Module 1 Case Assignment
Dr. S. Wesley
February 20, 2014
For the purpose of this first module's case assignment students were assigned the task of reading various articles from the background in order to learn about the differences between traditional Initial Public Offerings and alternative online auctions such as the Dutch auction.
After getting some insight about how the traditional IPO processes work verses using the alternative online process I will look at the company AVG and describe in detail which IPO process it would most benefit from.
I will explain my reasons for this decision by focusing on the type of investors I believe they will likely attract as well as discuss the costs and the risks associated with each. I will also list various advantages of each IPO process and will then conclude by reaffirming my decision to advise AVG to go with the IPO process that I believe will best benefit their company. Body
Based on the research I have conducted concerning the use of both the traditional and the online auction IPO processes and given AVG's global online audience and its untraditional business model I would highly recommend that the executives at AVG use a traditional IPO to bring their stock public and will list the reasons for my decision in the following paragraphs.
Lets begin by taking a quick look at the differences of each IPO. Investment Bankers use a book building process and make their money by charging large fees and commissions to take the issue on a "Road Show" to large institutional and sophisticated investors to determine an appropriate IPO price and in return these selected investors often receive the initial allotments of IPO shares and therefore benefit from the price appreciation imbued between the offer price and the open price. (Fung, 2011).
While, the Dutch auction is designed for the seller to get the best price. It enables more investors to participate in the pricing by posting the price they are willing to pay and the number of shares they are willing to buy and as a result the final price of the IPO winds up being the lowest price at which all shares are sold. This process minimizes the Investment banker as the middleman and therefore the fees are significantly less. (Hansel, 2005) The downside is that online auctions don't have bankers out there actively marketing the offer. Lessons Learned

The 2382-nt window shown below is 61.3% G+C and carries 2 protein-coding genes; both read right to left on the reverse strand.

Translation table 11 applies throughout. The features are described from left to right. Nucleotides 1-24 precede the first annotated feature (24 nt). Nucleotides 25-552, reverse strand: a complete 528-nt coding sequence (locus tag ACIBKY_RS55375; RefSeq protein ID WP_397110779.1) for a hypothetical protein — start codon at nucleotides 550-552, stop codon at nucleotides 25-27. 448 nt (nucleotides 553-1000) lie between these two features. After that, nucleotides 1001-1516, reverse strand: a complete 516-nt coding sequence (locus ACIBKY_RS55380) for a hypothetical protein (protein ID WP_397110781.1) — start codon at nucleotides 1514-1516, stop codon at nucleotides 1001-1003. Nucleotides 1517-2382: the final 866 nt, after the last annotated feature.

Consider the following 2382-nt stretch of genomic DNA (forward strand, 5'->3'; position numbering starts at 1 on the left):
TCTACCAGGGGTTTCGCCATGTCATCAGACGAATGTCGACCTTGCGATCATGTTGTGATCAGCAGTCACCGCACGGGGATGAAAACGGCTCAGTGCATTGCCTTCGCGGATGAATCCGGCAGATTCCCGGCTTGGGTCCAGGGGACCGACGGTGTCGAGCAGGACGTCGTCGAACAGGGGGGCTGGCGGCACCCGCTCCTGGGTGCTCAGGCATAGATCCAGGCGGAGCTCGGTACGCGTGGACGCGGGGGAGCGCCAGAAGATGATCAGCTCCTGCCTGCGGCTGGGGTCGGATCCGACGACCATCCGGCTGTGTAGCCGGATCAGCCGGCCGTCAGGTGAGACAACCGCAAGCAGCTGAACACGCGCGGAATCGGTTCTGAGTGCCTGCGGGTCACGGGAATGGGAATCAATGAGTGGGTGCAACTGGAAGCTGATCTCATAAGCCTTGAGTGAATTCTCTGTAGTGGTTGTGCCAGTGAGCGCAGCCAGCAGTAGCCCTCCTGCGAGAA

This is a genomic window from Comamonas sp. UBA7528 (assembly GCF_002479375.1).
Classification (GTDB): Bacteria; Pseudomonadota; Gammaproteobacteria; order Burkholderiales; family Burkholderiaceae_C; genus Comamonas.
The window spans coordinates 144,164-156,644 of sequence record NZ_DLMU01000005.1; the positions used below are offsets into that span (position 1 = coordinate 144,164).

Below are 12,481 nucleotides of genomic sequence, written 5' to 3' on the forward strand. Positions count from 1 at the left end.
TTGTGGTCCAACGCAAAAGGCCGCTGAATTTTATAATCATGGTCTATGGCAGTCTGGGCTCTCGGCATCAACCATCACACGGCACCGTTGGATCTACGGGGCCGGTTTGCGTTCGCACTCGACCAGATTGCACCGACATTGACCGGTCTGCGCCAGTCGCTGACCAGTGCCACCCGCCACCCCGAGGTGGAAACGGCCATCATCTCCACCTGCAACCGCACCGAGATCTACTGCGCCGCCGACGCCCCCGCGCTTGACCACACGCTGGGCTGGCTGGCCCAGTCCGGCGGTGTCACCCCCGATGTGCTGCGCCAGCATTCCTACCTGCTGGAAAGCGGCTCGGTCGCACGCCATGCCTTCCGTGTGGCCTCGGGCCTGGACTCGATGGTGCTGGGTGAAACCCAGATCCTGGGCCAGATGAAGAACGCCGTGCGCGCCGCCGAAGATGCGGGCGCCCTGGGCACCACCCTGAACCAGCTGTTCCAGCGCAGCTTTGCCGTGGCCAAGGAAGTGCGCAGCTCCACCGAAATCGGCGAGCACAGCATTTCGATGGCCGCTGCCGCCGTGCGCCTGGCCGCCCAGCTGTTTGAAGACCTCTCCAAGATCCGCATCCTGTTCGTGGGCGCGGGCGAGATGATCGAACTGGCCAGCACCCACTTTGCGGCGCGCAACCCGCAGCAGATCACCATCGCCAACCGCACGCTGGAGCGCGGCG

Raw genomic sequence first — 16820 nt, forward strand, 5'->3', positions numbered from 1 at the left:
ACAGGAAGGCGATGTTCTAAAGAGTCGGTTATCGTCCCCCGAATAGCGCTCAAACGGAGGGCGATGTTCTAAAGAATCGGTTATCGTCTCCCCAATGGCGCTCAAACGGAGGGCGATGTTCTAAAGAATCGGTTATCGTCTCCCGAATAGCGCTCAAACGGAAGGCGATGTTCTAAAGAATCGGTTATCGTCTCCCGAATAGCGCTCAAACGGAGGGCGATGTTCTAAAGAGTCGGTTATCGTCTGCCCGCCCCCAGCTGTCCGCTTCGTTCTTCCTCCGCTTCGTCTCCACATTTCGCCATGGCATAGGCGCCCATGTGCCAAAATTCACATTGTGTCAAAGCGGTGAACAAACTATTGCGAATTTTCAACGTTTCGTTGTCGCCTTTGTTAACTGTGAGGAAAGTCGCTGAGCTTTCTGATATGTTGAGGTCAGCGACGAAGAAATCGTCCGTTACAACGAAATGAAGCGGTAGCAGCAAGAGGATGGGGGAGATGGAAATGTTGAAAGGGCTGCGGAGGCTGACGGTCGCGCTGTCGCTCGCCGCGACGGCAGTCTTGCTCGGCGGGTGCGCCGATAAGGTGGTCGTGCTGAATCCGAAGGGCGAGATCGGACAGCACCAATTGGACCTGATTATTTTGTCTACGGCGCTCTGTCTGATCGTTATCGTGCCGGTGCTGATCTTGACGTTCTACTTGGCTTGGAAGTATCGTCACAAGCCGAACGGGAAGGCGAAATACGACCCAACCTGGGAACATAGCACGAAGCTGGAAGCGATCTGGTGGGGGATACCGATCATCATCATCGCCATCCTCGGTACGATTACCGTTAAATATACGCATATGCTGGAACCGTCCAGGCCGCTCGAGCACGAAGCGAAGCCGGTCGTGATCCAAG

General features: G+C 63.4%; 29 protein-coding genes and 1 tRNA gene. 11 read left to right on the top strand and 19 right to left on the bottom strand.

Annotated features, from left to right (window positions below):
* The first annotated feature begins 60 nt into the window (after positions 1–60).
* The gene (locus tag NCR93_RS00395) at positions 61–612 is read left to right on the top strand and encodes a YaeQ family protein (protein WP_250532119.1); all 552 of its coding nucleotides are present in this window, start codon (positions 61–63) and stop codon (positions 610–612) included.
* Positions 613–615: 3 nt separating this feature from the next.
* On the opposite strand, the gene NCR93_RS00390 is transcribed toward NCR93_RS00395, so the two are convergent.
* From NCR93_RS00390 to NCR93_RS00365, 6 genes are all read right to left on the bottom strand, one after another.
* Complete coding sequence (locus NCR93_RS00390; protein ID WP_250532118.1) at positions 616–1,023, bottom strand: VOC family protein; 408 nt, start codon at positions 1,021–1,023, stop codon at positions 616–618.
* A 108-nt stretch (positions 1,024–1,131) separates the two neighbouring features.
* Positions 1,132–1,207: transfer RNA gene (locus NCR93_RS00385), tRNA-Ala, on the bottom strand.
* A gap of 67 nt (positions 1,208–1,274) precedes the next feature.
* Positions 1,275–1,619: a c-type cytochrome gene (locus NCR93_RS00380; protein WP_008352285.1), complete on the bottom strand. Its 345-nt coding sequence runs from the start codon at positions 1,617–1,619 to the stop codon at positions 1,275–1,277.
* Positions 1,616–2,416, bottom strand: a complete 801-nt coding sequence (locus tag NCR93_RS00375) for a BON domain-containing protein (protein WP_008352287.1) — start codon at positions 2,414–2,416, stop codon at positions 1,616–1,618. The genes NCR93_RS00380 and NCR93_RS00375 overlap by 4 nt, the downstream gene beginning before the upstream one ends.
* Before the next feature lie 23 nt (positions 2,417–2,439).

Lessons learned from the article entitled "Morningstar follows Google's lead" written by (Carter, 2005) described the reasons companies choose alternative routes instead of the traditional paths. In short, after reading Carter's article it became rather clear that the online auction process seemed to be more successful for larger well know companies like Google and that the alternative online auctions didn't seem to be as successful for a smaller lesser known companies like Morningstar.
The article went on to explain how firms using online processes are not subjected to the same rigorous interviews of the investment banks like in the traditional book building process and that Morningstar actually went public when it was under legal investigation relating to inaccurate data Morningstar published on a mutual fund. (Carter, 2005). Google also encountered regulatory and market challenges during the IPO process. Specific missteps, such as the failure to register employee share distributions with the SEC. Maybe if they had used the traditional process they might have been able to avoid some of these problems in advance. In a different article entitled "Lessons learned from Google's Dutch auction" it stated that an advantage to the Dutch auction process is an efficient pricing mechanism, but Google was launched in a rather cold market and didn't get as much money as it expected to. Instead Google offered its issue at $85.00 and the stock rose to $100.34 in the aftermarket and Morningstar offered at...
References: Carter, A. (2005). Morningstar follows Google 's lead. Retrieved May 2012 from http://www.businessweek.com/bwdaily/dnflash/jan2005/nf20050110_8372_d b035.htm
Davidoff , S. (2011, MAY 27). Why IPO’s get underpriced. New York Times. Retrieved
Hensel, N. (2009). An empirical analysis of the efficiency of online auction IPO processes and traditional IPO processes. International Journal of Managerial Finance, 5(3), 268-310. doi:http://dx.doi.org/10.1108/17439130910969729
IPO fees. (2011). FT.Com, Retrieved from
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